BRUSSELS (Reuters) – Planes, tractors, food and handbags featured on a list of U.S. imports worth $20 billion that the European Union said on Wednesday it could hit with tariffs in a transatlantic aircraft subsidy dispute.
The 28-nation bloc said this week it was ready to open negotiations with the United States to cut industrial duties, but has now detailed plans that could lead to a new tit-for-tat trade conflict between the two global powers.
Transatlantic tensions were enflamed again on Wednesday when Washington said it would end a ban against U.S. citizens filing lawsuits against foreign companies operating in Cuba, with EU firms seen among the targets.
The two sides have been battling for almost 15 years at the World Trade Organization over subsidies given to U.S. planemaker Boeing and its European rival Airbus.
Washington last week issued a seven-page list of EU products to target for tariffs, from large aircraft to dairy products and wine, to counteract $11 billion of harm it says EU subsidies for Airbus have caused.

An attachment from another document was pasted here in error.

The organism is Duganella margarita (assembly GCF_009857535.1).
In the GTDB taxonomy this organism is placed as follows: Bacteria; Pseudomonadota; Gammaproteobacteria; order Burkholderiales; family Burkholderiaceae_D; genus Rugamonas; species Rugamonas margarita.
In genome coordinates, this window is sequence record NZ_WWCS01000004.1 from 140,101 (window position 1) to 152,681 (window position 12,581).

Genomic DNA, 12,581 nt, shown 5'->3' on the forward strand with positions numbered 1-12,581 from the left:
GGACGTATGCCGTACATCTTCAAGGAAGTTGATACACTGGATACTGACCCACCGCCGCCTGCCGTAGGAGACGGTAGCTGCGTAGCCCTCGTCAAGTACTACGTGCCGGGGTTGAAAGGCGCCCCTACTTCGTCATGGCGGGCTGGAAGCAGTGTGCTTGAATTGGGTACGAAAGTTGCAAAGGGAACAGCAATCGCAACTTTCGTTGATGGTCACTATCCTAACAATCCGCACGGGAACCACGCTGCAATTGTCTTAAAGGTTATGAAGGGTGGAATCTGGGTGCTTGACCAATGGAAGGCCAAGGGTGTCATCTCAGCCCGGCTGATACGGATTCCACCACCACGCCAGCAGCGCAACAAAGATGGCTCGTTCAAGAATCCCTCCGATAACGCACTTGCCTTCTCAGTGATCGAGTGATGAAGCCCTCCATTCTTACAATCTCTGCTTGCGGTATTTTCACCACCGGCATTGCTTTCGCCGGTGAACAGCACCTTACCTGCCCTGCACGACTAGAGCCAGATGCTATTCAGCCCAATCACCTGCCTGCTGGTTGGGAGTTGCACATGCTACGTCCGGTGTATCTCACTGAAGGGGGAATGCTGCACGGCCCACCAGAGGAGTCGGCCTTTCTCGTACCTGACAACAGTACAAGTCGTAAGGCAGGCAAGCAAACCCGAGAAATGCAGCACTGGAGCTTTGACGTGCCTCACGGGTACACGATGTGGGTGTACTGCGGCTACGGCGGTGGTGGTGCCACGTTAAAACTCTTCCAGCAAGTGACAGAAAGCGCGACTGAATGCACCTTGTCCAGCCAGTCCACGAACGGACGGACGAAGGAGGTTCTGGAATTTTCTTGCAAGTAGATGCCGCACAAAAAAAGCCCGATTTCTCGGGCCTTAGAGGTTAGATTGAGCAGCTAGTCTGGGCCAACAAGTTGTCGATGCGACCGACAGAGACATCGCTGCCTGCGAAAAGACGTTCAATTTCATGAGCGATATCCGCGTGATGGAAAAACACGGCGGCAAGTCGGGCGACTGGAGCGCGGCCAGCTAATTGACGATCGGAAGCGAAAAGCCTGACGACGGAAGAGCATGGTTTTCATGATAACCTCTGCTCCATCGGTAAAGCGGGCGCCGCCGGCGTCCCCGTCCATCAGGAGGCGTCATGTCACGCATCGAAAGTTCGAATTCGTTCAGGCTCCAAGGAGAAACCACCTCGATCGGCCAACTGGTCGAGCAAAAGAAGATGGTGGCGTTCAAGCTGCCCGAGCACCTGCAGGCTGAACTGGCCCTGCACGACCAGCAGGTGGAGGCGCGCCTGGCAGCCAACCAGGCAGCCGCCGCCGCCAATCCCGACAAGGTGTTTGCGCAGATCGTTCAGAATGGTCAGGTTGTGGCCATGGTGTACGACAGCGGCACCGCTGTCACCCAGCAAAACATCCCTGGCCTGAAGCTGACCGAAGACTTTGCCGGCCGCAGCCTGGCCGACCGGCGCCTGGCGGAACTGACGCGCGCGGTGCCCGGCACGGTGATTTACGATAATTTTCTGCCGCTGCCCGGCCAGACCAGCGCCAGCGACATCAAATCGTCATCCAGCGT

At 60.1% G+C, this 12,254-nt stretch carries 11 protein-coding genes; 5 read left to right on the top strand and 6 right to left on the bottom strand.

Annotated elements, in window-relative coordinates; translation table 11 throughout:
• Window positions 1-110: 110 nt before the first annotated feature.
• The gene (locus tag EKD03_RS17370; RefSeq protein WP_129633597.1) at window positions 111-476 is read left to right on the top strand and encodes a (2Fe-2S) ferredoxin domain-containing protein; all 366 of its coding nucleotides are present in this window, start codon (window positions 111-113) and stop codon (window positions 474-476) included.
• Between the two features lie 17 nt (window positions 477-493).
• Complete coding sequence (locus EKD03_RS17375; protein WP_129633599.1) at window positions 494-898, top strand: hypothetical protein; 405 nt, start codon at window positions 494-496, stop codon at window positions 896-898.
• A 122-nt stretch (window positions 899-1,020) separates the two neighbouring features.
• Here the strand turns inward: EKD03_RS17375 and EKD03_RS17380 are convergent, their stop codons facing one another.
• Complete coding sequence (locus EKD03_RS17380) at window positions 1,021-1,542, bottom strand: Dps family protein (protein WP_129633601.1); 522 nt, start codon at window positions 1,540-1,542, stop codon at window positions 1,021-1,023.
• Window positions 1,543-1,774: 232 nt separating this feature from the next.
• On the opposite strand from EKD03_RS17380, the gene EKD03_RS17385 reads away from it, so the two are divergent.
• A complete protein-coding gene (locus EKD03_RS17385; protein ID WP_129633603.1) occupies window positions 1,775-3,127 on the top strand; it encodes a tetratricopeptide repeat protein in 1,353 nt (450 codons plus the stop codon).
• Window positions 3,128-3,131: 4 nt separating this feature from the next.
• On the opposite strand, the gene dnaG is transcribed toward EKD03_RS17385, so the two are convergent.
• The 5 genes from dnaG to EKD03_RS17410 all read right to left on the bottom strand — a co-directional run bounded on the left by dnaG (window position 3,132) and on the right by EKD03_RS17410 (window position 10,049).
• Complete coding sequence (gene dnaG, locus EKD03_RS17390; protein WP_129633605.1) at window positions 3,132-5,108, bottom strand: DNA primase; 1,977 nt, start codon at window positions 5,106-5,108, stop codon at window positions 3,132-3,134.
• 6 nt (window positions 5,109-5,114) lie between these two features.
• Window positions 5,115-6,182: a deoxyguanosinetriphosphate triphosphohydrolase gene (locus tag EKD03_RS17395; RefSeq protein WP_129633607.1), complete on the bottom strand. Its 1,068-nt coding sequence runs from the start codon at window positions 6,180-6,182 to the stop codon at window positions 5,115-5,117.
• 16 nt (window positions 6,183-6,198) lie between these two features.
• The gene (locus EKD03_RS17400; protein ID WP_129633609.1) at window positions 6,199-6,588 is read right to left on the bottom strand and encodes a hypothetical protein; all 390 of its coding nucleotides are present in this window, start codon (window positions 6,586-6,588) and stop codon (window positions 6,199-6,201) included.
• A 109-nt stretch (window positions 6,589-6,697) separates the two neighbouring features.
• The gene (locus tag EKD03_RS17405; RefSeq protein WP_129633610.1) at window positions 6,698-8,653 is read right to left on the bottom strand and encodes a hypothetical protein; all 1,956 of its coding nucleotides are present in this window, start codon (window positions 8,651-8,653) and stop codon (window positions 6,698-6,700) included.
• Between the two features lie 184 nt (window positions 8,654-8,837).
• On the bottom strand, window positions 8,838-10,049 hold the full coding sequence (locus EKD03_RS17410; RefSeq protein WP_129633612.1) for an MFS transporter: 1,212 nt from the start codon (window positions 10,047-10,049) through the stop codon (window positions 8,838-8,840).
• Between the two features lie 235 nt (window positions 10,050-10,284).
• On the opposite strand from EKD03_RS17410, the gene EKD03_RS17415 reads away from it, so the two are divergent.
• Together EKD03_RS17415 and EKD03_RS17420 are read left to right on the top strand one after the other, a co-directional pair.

Brussels has responded with its own list of some $20 billion worth of U.S. imports, also including planes and wine.
The 11-page list also features a diverse range of agricultural produce from dried fruit to ketchup, as well as frozen fish, tobacco, handbags, suitcases, tractors, helicopters and video game consoles.
It is now open to a public consultation until May 31 and could then be revised.
Both sides have said they would prefer a settlement that did not lead to the imposition of tariffs.Read More
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